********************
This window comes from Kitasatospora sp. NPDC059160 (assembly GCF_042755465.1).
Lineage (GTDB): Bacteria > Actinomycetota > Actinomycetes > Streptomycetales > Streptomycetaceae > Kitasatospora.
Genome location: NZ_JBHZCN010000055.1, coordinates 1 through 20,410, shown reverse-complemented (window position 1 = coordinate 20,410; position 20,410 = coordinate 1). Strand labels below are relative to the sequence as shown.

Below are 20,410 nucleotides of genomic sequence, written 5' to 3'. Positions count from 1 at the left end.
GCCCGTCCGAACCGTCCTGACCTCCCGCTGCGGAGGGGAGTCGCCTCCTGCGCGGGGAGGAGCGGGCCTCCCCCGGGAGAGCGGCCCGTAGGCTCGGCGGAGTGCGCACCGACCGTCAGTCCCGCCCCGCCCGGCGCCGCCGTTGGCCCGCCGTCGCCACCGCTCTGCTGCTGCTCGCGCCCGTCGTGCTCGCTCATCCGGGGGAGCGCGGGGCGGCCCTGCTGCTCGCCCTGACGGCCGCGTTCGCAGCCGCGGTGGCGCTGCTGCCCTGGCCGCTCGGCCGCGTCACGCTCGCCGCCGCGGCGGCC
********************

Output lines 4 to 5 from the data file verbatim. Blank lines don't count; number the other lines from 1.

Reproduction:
Below are 20,410 nucleotides of genomic sequence, written 5' to 3'. Positions count from 1 at the left end.
GCCCGTCCGAACCGTCCTGACCTCCCGCTGCGGAGGGGAGTCGCCTCCTGCGCGGGGAGGAGCGGGCCTCCCCCGGGAGAGCGGCCCGTAGGCTCGGCGGAGTGCGCACCGACCGTCAGTCCCGCCCCGCCCGGCGCCGCCGTTGGCCCGCCGTCGCCACCGCTCTGCTGCTGCTCGCGCCCGTCGTGCTCGCTCATCCGGGGGAGCGCGGGGCGGCCCTGCTGCTCGCCCTGACGGCCGCGTTCGCAGCCGCGGTGGCGCTGCTGCCCTGGCCGCTCGGCCGCGTCACGCTCGCCGCCGCGGCGGCC